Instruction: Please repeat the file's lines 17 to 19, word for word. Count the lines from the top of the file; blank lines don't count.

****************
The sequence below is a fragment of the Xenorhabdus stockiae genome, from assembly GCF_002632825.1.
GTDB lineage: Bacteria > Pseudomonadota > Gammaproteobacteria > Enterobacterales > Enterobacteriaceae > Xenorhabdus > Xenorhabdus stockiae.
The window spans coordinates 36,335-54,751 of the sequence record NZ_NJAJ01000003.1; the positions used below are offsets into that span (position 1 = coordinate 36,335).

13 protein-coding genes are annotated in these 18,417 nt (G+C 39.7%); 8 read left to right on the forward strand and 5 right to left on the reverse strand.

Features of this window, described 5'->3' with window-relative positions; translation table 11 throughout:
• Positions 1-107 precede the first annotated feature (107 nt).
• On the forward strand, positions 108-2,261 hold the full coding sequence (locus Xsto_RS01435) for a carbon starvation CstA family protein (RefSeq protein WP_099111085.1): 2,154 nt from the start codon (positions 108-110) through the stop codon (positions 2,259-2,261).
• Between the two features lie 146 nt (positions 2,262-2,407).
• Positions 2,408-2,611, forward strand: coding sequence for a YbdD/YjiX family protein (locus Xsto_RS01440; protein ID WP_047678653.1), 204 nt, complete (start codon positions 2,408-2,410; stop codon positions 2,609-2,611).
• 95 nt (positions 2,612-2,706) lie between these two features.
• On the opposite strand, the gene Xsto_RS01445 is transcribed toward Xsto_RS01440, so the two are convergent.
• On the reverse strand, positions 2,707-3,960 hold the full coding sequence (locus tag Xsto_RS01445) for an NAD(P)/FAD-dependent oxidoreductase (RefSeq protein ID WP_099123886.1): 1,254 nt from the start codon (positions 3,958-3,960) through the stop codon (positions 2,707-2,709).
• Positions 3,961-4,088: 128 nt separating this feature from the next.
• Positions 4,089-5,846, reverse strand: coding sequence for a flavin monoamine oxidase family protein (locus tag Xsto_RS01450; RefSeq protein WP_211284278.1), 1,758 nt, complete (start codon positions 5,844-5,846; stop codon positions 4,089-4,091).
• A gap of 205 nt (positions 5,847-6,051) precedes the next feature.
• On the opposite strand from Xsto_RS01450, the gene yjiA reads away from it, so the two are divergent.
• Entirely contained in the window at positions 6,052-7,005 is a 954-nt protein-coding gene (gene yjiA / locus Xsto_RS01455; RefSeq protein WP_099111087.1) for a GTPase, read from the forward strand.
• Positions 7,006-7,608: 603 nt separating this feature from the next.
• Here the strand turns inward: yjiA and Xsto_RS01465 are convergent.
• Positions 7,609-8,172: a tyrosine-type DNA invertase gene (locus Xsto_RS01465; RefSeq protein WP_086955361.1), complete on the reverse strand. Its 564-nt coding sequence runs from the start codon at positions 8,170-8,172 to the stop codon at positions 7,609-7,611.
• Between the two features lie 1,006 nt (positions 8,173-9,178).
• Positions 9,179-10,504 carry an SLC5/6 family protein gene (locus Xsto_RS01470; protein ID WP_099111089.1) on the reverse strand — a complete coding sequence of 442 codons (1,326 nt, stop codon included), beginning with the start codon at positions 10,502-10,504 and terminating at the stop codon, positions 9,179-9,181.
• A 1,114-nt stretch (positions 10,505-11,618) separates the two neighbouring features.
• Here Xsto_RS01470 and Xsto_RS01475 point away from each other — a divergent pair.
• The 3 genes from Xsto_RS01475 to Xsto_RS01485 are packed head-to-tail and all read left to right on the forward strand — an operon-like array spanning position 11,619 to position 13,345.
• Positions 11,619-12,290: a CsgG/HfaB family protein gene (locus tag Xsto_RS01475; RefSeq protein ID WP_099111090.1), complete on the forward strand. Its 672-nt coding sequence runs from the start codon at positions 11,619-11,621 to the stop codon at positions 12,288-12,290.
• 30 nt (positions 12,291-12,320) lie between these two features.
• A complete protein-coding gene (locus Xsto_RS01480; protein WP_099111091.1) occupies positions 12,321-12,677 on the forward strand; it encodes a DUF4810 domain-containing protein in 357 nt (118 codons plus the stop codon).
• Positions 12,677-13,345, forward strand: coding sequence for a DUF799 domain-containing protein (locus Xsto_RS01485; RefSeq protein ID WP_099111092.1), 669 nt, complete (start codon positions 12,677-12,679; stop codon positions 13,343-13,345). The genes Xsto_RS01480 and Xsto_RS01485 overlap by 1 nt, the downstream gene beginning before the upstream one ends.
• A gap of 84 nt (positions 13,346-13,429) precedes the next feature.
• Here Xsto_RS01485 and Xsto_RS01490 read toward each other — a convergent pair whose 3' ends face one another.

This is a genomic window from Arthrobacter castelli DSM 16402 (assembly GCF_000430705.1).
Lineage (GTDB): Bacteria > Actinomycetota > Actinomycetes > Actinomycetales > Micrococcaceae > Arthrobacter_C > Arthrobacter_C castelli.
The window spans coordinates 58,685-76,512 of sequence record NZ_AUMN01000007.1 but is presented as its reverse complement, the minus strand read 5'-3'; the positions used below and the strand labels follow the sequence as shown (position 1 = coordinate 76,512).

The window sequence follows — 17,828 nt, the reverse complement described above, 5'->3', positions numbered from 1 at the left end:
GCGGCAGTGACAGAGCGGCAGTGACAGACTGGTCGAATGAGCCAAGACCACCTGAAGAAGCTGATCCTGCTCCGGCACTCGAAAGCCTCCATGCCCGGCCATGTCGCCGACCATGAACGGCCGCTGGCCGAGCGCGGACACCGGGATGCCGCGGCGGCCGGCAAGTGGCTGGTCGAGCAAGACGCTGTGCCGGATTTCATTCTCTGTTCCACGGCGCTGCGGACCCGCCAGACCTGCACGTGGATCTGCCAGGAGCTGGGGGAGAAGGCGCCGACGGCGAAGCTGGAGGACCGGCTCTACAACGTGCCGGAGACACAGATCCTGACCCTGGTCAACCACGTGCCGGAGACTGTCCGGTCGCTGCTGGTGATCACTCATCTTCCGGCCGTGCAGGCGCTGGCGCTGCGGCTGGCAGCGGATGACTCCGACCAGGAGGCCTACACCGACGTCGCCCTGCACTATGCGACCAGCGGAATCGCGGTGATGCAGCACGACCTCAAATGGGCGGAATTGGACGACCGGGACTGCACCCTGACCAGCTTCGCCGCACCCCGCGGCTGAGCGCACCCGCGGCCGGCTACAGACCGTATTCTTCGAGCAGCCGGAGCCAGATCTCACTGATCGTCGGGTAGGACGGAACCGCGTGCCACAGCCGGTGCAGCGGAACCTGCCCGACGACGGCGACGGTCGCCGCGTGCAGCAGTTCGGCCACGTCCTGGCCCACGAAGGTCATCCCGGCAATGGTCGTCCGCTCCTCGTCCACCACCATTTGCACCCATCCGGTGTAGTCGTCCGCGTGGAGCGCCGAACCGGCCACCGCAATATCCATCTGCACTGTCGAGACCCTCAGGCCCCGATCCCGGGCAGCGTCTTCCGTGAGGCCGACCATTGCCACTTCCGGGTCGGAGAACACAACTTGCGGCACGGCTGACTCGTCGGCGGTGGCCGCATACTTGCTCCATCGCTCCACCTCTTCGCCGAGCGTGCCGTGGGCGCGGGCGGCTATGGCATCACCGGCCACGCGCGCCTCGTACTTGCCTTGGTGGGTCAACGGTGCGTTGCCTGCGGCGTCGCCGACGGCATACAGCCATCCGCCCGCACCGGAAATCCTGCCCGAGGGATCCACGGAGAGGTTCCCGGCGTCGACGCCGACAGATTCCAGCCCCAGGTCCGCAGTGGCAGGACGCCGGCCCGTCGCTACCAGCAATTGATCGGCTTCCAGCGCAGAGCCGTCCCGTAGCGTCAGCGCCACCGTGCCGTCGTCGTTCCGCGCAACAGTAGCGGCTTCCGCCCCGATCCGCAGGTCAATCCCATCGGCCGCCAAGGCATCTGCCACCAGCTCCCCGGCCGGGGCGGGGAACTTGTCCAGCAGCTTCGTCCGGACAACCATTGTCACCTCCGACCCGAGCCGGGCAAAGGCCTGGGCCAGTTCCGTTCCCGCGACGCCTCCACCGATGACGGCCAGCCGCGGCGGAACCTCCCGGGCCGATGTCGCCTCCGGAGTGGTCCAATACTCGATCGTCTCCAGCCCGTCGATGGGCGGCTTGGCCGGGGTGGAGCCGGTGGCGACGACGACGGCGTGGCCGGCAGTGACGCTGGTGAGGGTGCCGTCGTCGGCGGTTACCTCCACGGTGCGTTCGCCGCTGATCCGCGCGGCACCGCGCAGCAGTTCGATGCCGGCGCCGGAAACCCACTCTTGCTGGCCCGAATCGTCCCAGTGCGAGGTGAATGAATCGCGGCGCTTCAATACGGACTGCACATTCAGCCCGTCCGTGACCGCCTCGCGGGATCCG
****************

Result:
• Entirely contained in the window at positions 6,052-7,005 is a 954-nt protein-coding gene (gene yjiA / locus Xsto_RS01455; RefSeq protein WP_099111087.1) for a GTPase, read from the forward strand.
• Positions 7,006-7,608: 603 nt separating this feature from the next.
• Here the strand turns inward: yjiA and Xsto_RS01465 are convergent.